Kyoto targets: EU succeeding
By Anne Eckstein | Monday 29 October 2012
In spite of a 48% increase in gross domestic product (GDP) since 1990
(1), the EU27 reduced emissions by 18% between 1990 and 2010. The trend continued in 2011, states the European Commission’s annual report on progress in meeting the Kyoto targets, which was released on 24 October
(2). These figures, adds the Commission, show that the EU15 and the 12 new member states (that have joined the EU as from 2004) that have made individual commitments are well on track to meeting or even exceeding their 2008-2012 targets under the protocol. The EU will make a point of spotlighting this performance at the United Nations climate conference in Doha (26 November-7 December) as proof that it is keeping its commitments and its leadership in tackling climate change.
For the EU’s Environment Commissioner Connie Hedegaard, “these figures prove once again that emissions can be cut without sacrificing the economy”. She added: “Now it is important to stay the course: reaching the 20% target in 2020 will not happen automatically. It calls for continued efforts. With new initiatives and legislation, like the energy efficiency directive, the EU is on track to reduce its emissions by more than 20%”.
Data for 2011 show that EU15 GHG emissions dropped by 3.6% and EU27 emissions by 2.7% in 2011 compared with 2010. EU15 emissions fell to 14% below the base-year level in 2011 and EU27 emissions to roughly 18% below 1990 levels. GDP for the period 1990-2011 rose by 43% for the EU15 and 48% for the EU27 and by around 1.5% from 2010 to 2011. Although the economy has expanded significantly, emissions have declined, which proves, notes the Commission, that it is possible to decouple economic growth from emissions.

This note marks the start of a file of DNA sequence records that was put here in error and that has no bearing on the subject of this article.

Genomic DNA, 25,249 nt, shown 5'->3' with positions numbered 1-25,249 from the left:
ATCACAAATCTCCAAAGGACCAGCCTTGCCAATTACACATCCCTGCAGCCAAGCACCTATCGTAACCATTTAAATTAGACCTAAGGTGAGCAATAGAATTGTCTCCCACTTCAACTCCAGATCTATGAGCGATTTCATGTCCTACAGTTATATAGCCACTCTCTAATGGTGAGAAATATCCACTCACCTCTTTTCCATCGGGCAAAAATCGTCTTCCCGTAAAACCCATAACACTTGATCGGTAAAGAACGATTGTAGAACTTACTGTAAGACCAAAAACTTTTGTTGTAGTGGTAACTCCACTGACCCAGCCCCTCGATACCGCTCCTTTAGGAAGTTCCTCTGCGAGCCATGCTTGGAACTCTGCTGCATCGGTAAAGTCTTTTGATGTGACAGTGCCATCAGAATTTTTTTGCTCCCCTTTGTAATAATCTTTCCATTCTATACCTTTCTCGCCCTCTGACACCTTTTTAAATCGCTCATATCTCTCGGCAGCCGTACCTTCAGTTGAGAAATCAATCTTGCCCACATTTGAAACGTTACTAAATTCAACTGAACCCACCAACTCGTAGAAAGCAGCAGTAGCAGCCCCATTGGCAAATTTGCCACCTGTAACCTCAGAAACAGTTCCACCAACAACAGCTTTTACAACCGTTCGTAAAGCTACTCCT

The report details performances by member states: six EU15 states – Finland, France, Germany, Greece, Sweden and the United Kingdom – are on track to meeting their individual emissions reduction targets. Taking into account the use of all available instruments, Italy alone is not expected to meet its targets. In most of the 12 countries that joined the Union in 2004 or later, emissions are set to rise slightly for 2009-2012. However, nine are set to meet the targets under the protocol using existing measures and policies.
EEA CONFIRMS TREND
This analysis is confirmed by the European Environment Agency (EEA), which simultaneously published its report on GHG trends in the EU. The largest emissions reductions from 2010 to 2011 were seen in countries whose shares in total EU emissions are the smallest: 13% for Cyprus and 8% for Belgium, Finland and Denmark. The United Kingdom made the biggest cuts in absolute terms (-36 million tonnes CO2 equivalent, or 6%) in 2011, followed by France (24 Mt CO2 eq or 5%) and Germany (17 Mt CO2 eq or 2%). Nine member states increased emissions between 2011 and 2012. Bulgaria headed the list with 11%, followed by Lithuania with 3% and Romania with 2%. Report on: http://www.eea.europa.eu/publications/ghg-trends-and-projections-2012
“The EU will over-deliver on its Kyoto target,” said Jacqueline McGlade, EEA Executive Director. “In two months’ time we will be at the end of the first commitment period under the Kyoto Protocol. Considerable progress has been made since 1997 [year the protocol was concluded] but all member states need to deliver on their plans.” For those that have not achieved their target through domestic emission reductions, she added, the Kyoto Protocol’s flexible mechanisms remain available until 2015.
“The EU will over-deliver on its Kyoto target,” says Jacqueline McGlade, EEA Executive Director.(1) the baseline year for the Kyoto Protocol targets for reducing greenhouse gas (GHG) emissions(2) Available on
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